Many people believe that executive protection just means having an agent on the ground and staying close to the client at all times. This is an incredibly simplified and inaccurate picture of VIP security and everything that it entails. In reality, a world-class executive protection company will undergo extensive assessments at the beginning of taking on a client and throughout the entirety of the contract.
It is essential for the protection detail to not only understand the needs of the client and how they might be targeted, but also the mindset of the bad guys who are doing the targeting. This is where psychology is essential. Executive protection agents are much more than just muscle who keep dangers away; they need to preempt risks and understand not only who could be targeting the client but also why.
Mindset and Motivation
When it comes to executive protection, it is important that the team has a good understanding of what could be motivating bad guys. This can be all sorts of things, such as stalkers who are delusional and believe they have a personal relationship with the client, fraudsters who want to take advantage of the client and steal from them, and even false friends who want to use the client for fame and could potentially put them in dangerous situations for their own gain.
All of these people will be within different circles of familiarity and closeness with the client, and the executive protection team will naturally address each threat with different methods. However, every single time, they will be examining what is motivating the individual and looking for ways to prevent the criminal or dangerous activity from taking place.
By understanding the mindset and motivations of the bad guy, the agents can appear to understand where he is coming from and show empathy or concern. This is a useful tactic when working to dissuade the bad guy from carrying out his intention to cause harm or pursue the client. It is also a subtle, controlled, proactive response to a threat that minimizes risk or public attention.
Threat Assessment and Risk Mitigation
When first working with a client, it is imperative that the executive protection team carry out a thorough threat assessment. This will encompass every aspect of the client’s life, such as who they are surrounded by and how they live their life. By figuring out where gaps in security might exist or where active risks exist, the security detail can take the necessary steps to plan ahead and remove the risks or threats to the client.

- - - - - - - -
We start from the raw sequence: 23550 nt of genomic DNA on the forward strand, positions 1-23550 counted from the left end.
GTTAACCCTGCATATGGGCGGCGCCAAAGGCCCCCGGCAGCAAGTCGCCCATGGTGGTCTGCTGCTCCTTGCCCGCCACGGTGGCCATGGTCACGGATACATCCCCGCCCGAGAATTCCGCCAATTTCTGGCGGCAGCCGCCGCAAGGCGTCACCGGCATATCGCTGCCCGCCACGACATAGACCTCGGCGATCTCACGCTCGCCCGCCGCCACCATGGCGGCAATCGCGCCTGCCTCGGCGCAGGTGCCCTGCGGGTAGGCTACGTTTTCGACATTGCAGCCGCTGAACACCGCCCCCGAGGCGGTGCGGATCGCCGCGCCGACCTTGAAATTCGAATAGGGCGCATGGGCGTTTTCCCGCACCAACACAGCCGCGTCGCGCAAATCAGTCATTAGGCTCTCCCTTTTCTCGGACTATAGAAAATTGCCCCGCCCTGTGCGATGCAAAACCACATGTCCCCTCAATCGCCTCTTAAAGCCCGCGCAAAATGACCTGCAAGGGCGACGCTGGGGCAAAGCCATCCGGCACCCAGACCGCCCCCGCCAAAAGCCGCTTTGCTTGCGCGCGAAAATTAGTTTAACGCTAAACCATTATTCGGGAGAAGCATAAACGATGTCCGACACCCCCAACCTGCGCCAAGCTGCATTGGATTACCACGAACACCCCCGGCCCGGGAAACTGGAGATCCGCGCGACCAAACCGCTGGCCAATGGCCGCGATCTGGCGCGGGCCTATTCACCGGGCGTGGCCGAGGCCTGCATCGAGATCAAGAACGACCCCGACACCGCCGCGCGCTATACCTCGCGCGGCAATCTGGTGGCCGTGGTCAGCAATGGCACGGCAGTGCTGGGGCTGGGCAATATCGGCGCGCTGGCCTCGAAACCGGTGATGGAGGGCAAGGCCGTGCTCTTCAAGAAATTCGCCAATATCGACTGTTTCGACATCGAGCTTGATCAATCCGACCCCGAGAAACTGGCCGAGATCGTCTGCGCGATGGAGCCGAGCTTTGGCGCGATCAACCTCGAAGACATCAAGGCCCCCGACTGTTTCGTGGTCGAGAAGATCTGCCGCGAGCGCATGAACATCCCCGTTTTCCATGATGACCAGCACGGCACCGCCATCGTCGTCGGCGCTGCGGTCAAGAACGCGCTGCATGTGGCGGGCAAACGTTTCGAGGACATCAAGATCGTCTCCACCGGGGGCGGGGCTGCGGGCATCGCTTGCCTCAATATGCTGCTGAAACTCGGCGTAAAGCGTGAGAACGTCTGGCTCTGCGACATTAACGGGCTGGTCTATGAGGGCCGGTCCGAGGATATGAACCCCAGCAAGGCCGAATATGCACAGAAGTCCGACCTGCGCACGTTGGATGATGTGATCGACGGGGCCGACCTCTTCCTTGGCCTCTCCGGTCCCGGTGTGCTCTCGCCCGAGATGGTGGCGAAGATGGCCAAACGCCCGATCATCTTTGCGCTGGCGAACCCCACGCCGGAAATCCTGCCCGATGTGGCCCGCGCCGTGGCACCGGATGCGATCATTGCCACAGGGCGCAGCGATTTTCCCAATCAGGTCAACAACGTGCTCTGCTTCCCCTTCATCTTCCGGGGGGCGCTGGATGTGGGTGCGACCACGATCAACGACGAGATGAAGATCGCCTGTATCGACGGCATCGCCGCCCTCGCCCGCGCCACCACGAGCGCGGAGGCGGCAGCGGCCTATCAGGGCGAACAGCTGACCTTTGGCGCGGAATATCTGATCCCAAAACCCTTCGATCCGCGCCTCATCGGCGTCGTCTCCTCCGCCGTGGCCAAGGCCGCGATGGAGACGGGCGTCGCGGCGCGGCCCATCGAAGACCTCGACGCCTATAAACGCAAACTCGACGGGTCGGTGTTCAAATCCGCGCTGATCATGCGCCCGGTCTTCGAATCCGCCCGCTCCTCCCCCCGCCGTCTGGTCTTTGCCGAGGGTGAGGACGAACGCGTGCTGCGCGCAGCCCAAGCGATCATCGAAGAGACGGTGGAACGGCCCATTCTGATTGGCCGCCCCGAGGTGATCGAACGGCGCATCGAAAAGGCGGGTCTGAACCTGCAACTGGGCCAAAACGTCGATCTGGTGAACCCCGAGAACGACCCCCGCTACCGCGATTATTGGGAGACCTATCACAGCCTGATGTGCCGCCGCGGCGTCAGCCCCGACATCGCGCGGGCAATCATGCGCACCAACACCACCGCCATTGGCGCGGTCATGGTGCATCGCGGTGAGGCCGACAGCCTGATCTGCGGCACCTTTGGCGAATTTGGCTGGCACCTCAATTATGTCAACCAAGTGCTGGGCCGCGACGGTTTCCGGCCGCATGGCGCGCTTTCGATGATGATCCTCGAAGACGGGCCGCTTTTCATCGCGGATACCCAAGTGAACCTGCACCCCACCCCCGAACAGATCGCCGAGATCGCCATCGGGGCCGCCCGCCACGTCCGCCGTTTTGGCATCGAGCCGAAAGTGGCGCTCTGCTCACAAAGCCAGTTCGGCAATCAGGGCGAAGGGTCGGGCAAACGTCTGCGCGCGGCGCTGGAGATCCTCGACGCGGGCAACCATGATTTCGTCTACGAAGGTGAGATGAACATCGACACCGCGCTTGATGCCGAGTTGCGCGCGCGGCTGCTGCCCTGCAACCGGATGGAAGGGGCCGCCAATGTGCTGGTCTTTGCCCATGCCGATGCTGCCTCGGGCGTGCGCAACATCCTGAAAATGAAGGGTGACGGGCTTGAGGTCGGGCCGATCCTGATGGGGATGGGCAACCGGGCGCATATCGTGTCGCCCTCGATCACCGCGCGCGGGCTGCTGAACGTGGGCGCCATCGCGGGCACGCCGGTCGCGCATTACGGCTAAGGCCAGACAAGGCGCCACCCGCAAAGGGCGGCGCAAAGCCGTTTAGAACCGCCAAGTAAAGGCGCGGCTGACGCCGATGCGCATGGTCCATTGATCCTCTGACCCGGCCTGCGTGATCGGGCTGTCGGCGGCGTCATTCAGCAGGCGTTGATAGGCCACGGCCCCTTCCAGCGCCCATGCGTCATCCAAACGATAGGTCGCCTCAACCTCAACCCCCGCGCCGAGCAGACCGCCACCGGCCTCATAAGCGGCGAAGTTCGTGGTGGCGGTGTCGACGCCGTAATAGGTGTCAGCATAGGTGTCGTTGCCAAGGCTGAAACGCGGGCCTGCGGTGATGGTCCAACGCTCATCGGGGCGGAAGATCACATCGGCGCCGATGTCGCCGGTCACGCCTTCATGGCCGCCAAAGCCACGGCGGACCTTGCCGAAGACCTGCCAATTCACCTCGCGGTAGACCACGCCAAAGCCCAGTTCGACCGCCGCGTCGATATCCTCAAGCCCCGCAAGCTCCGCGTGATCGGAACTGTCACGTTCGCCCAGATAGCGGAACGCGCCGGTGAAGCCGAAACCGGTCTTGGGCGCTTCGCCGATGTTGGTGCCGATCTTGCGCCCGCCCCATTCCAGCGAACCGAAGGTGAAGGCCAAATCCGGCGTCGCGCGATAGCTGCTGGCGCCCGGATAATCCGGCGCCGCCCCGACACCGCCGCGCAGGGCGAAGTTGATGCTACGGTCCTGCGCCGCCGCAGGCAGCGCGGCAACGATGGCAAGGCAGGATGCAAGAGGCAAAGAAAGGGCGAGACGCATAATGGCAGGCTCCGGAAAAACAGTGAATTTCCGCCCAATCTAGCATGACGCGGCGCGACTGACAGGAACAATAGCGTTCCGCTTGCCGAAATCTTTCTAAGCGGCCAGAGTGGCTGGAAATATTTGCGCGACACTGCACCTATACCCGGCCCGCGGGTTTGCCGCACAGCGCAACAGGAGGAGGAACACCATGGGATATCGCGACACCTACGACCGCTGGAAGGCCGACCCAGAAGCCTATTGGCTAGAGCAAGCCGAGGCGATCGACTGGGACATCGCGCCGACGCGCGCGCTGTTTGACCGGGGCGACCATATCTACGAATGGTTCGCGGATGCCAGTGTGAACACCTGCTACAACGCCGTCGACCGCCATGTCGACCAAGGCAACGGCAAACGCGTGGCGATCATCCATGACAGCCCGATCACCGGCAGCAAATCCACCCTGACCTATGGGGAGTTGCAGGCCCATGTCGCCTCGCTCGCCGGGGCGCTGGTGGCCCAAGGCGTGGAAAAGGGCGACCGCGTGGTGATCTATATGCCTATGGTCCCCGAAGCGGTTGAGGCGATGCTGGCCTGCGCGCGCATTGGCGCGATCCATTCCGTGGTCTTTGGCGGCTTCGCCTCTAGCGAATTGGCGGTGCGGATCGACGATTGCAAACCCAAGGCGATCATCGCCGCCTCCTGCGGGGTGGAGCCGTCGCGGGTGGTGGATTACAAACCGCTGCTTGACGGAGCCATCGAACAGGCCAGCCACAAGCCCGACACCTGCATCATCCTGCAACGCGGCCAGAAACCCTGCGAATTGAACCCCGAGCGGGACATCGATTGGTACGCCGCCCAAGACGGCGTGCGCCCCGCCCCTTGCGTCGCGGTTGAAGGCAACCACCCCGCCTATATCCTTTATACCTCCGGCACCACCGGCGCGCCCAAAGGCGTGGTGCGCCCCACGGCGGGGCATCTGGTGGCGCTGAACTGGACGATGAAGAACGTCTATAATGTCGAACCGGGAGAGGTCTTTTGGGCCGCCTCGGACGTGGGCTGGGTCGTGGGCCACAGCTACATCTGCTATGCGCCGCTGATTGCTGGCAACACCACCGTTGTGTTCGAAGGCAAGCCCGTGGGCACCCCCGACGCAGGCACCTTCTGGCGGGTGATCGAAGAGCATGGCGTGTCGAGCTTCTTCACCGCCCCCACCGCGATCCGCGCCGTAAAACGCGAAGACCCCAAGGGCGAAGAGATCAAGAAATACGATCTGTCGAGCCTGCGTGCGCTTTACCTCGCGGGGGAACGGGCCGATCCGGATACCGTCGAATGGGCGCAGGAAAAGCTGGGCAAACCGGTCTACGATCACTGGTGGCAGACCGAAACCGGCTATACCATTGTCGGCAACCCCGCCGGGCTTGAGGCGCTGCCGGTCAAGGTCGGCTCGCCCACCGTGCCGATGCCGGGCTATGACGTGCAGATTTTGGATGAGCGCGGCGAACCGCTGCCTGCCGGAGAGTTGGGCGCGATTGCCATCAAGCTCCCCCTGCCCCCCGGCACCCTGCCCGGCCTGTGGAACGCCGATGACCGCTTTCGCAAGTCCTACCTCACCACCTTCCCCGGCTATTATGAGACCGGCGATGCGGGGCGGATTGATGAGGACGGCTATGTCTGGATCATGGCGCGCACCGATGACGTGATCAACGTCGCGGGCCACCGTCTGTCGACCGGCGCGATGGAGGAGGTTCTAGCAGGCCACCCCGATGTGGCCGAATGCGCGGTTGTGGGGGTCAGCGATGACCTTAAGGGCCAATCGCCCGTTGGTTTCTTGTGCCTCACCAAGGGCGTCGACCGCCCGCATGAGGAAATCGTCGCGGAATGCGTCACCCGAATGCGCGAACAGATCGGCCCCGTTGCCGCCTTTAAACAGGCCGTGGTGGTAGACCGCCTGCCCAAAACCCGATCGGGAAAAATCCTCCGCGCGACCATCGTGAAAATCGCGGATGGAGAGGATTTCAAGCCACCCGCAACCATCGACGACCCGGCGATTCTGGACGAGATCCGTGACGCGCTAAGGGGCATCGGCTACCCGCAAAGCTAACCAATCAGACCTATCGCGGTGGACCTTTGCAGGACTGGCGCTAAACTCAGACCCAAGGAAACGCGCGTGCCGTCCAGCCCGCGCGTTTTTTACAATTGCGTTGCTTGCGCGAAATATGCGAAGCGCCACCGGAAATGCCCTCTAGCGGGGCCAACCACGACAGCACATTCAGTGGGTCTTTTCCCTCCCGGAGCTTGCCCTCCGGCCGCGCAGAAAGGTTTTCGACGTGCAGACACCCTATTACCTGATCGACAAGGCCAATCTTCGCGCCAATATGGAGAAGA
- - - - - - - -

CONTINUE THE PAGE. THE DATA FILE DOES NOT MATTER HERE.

Risk mitigation can come in a variety of forms because it is very dependent on the lifestyle and types of risks present. For instance, if a celebrity is constantly posting on social media while having an active and dangerous stalker, the protection team will make sure that the celebrity stops posting sensitive information, such as live locations or photos of their private residence.
Situational Awareness and Staying Proactive
One thing that is key to every successful protection detail is situational awareness. By carrying out advances, the team understands exactly where the client is going, how they are getting there, and will have emergency exit routes planned in case a threat or dangerous situation emerges. It is essential for the team to be aware of the layout of any building and to keep track of who is in the building and what is happening at all times. This ensures that the client is removed the second something suspicious occurs, without the need for violent or aggressive intervention.
Equally, a good protection team will have a proactive and preventative approach to security and protection. There is nothing worse than being unprepared and reactive, because this can lead to mistakes being made. Instead, the team should always plan ahead, carry out assessments and advances, and have thousands of hours of training that leads to informed, choreographed responses to dangers.
Tailored Approach for VIP Security
No two clients will have the same protection needs. This means that there is no cookie cutter approach to a protection detail or plan. Instead, the initial security assessment is crucial, as it will inform the team of exactly what the client needs and how these needs can be met as effectively and safely as possible.
At the end of the day, the client’s safety is always the first priority. It is not enough for the team to be trained just in using weapons and gathering intelligence; they also need to be astute with psychology and understand where threats might be coming from and why. This allows the team to address risks holistically, taking in the entire situation and planning ahead at all times.